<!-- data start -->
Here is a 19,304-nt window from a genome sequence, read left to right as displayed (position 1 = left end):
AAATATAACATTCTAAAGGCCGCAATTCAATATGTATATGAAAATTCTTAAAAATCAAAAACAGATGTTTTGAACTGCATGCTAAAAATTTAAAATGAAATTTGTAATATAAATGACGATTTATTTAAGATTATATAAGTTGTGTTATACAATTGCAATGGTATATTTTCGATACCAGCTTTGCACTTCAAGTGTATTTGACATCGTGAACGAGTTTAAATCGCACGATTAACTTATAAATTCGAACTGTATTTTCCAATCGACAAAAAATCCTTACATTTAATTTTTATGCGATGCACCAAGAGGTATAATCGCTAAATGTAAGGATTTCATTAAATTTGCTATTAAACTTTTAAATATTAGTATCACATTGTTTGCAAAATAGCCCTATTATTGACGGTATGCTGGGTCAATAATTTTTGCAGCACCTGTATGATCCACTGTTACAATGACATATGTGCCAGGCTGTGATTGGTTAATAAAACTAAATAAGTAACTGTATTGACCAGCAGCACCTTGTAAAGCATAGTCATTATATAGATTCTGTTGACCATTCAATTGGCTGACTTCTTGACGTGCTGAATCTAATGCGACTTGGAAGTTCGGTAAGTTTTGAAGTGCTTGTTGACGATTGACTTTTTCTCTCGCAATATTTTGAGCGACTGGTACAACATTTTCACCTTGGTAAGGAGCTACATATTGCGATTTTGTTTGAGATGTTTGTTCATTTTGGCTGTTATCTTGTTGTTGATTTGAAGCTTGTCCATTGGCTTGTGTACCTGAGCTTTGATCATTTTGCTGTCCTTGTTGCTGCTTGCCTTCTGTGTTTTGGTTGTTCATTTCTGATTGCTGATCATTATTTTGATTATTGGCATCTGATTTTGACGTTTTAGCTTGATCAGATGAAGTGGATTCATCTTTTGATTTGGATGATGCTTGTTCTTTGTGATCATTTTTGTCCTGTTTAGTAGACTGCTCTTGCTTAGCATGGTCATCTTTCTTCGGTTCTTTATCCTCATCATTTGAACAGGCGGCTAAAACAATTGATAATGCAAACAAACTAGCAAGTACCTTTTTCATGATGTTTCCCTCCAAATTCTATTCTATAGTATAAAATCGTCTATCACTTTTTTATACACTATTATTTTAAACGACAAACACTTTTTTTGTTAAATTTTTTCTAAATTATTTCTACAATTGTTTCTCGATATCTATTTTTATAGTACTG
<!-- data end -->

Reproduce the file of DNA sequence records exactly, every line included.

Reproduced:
Here is a 19,304-nt window from a genome sequence, read left to right as displayed (position 1 = left end):
AAATATAACATTCTAAAGGCCGCAATTCAATATGTATATGAAAATTCTTAAAAATCAAAAACAGATGTTTTGAACTGCATGCTAAAAATTTAAAATGAAATTTGTAATATAAATGACGATTTATTTAAGATTATATAAGTTGTGTTATACAATTGCAATGGTATATTTTCGATACCAGCTTTGCACTTCAAGTGTATTTGACATCGTGAACGAGTTTAAATCGCACGATTAACTTATAAATTCGAACTGTATTTTCCAATCGACAAAAAATCCTTACATTTAATTTTTATGCGATGCACCAAGAGGTATAATCGCTAAATGTAAGGATTTCATTAAATTTGCTATTAAACTTTTAAATATTAGTATCACATTGTTTGCAAAATAGCCCTATTATTGACGGTATGCTGGGTCAATAATTTTTGCAGCACCTGTATGATCCACTGTTACAATGACATATGTGCCAGGCTGTGATTGGTTAATAAAACTAAATAAGTAACTGTATTGACCAGCAGCACCTTGTAAAGCATAGTCATTATATAGATTCTGTTGACCATTCAATTGGCTGACTTCTTGACGTGCTGAATCTAATGCGACTTGGAAGTTCGGTAAGTTTTGAAGTGCTTGTTGACGATTGACTTTTTCTCTCGCAATATTTTGAGCGACTGGTACAACATTTTCACCTTGGTAAGGAGCTACATATTGCGATTTTGTTTGAGATGTTTGTTCATTTTGGCTGTTATCTTGTTGTTGATTTGAAGCTTGTCCATTGGCTTGTGTACCTGAGCTTTGATCATTTTGCTGTCCTTGTTGCTGCTTGCCTTCTGTGTTTTGGTTGTTCATTTCTGATTGCTGATCATTATTTTGATTATTGGCATCTGATTTTGACGTTTTAGCTTGATCAGATGAAGTGGATTCATCTTTTGATTTGGATGATGCTTGTTCTTTGTGATCATTTTTGTCCTGTTTAGTAGACTGCTCTTGCTTAGCATGGTCATCTTTCTTCGGTTCTTTATCCTCATCATTTGAACAGGCGGCTAAAACAATTGATAATGCAAACAAACTAGCAAGTACCTTTTTCATGATGTTTCCCTCCAAATTCTATTCTATAGTATAAAATCGTCTATCACTTTTTTATACACTATTATTTTAAACGACAAACACTTTTTTTGTTAAATTTTTTCTAAATTATTTCTACAATTGTTTCTCGATATCTATTTTTATAGTACTG